With election day down the track, less than a half-year away, what’s Louisiana Governor John Bel Edwards going to do?
Attorney General Jeff Landry has achieved a significant win in the ongoing three and half-year battle between the Democrat Edwards and the Republican Attorney General.
With less than six months remaining until voters go to the polls to re-elect Louisiana Governor John Bel Edwards or pick his replacement, there is no question the two Republican candidates have not made much inroads, although, it is still early.
Yet, in hoping to rebound, perhaps, the Republican Party seems to be looking for a bounce of some type, in this case, the growing query involves the Democrat Governor Edwards and the LSU basketball team.
There’s more than one way to skin a cat, as Louisiana’s legislative Republicans showed on a controversial matter. But one of their own might employ the same to thwart them.
Yesterday, the House Insurance Committee had a light schedule of just two bills. One, SB 173 by Republican state Sen. Fred Mills, has generated much conflict. It regulates the state’s response in case the U.S Supreme Court declares unconstitutional part or all of the misnamed Patient Protection and Affordable Care Act. Democrat Gov. John Bel Edwards actually opposed it, setting off skirmishes that continued in yesterday’s hearing where an administration representative softened that stance with the bill’s passage.
Next Tuesday New Orleans businessman Gary Landrieu officially joins the race for Governor of Louisiana. Landrieu, who has previously run for U.S. Congress as a Democrat, changed his party identification to Independent. Currently, there are 1.3 million Democrats, 900,000 Republicans and over 775,000 Independent voters in Louisiana. The fastest growing segment of the electorate in the past year has been Independent voters.
if you think that the Louisiana Governor's race will be a virtual cake-walk in favor of the incumbent John Bel Edwards, think again. At least, according to a recent poll by John Couvillon of JMC Polling and Analytics, the governor's race is far from over.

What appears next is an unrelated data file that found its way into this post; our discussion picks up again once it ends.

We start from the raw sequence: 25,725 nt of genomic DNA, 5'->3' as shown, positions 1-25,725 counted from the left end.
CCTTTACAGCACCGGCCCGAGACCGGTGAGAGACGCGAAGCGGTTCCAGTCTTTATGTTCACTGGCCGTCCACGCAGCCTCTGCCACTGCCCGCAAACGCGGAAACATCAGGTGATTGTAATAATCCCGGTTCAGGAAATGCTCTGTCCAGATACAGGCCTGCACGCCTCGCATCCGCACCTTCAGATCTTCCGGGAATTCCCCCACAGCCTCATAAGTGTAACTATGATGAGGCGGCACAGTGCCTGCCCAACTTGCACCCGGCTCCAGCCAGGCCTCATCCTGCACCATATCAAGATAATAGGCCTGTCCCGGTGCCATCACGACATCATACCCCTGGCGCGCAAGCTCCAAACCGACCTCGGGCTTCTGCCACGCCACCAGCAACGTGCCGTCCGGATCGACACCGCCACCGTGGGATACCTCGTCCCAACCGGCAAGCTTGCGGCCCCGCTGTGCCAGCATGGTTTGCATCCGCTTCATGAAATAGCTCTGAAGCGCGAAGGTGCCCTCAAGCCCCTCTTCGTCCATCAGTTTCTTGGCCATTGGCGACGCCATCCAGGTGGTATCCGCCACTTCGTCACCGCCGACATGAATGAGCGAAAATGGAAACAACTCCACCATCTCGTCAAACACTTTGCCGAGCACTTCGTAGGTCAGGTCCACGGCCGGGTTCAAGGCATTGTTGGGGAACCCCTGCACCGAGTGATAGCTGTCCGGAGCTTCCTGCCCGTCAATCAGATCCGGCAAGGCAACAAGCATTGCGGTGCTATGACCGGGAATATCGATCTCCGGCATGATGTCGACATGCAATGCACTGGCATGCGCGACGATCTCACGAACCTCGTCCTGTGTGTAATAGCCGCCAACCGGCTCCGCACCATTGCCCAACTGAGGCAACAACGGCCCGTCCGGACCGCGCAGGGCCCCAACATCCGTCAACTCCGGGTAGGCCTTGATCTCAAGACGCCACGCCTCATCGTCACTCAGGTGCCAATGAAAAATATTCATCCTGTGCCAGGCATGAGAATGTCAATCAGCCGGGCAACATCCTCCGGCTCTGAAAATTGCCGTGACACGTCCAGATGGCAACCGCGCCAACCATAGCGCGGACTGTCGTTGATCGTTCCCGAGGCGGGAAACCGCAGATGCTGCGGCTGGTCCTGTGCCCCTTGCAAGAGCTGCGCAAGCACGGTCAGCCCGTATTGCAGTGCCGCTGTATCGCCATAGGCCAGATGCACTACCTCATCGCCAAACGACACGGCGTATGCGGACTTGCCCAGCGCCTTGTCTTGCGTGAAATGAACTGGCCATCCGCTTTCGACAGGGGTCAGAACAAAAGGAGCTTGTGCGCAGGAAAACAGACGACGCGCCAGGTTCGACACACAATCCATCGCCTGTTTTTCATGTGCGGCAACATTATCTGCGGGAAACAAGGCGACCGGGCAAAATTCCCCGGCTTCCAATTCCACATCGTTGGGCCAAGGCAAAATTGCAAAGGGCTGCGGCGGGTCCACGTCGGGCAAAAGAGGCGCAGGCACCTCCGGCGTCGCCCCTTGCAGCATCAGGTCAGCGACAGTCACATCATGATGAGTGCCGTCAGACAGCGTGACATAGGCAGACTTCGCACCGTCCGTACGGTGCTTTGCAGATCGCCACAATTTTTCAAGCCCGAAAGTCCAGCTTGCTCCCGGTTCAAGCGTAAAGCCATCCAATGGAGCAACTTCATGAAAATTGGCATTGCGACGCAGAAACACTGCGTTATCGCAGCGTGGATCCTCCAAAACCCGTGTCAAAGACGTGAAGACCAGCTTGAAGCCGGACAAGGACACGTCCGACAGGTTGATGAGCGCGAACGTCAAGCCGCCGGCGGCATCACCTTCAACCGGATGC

With roughly six months left until elections day, Edwards leads his two competitors Rep. Ralph Abraham and businessman Eddie Rispone by large margins, however, about one-third of the voters are undecided. Rispone is self-financing much of his campaign and claims he can match the Edwards campaign money needed to win. Edwards leads with 38% of the vote, followed by Abraham's 23% and Rispone trailing with only 7%. A whopping 32% are undecided.
by Tom Aswell, Publisher of LouisianaVoice.com
I gave myself 24 hours to consider whether to write this or not because:
But after having mulled it over for a full day, I’ve decided to proceed because:
Governor John Bel Edwards has announced today that he has challenged his two current Republican opponents to three statewide televised debates this fall, but one of the two say that’s not enough.
In a press statement sent via electronic mail, Edwards stated that he wants the debates to take place from September 2nd up until October 12.
Is there a gubernatorial election taking place in Louisiana this year? Based on the amount of current interest, you wouldn’t know it. Qualifications for statewide offices are less than four months away. Four months? And barely a peep out of candidates who want to run major offices in the Bayou State. What gives?
Today, Gov. John Bel Edwards made an announcement of appointments to several significant Louisiana boards and commissions. The announcement includes these important positions on the:
Louisiana Wildlife and Fisheries Commission, Louisiana Citizens Property Insurance Corporation, New Orleans Center for Creative Arts, Louisiana Lottery Corporation, Louisiana Gaming Control Board and the Louisiana State Arts Council
Gov. Edwards announced appointments to the following boards and commissions:
As the Louisiana legislature begins a new session, the focus—early on—concerns alligators, almond milk, marching bands, the Who Dat Nation, driverless cars, wrestling matches, crab traps, meatless burgers, and changing the name of the state song. By any objective measure, most of these proposals should go by the wayside and the focus should be on educating our kids, particularly at a very young age.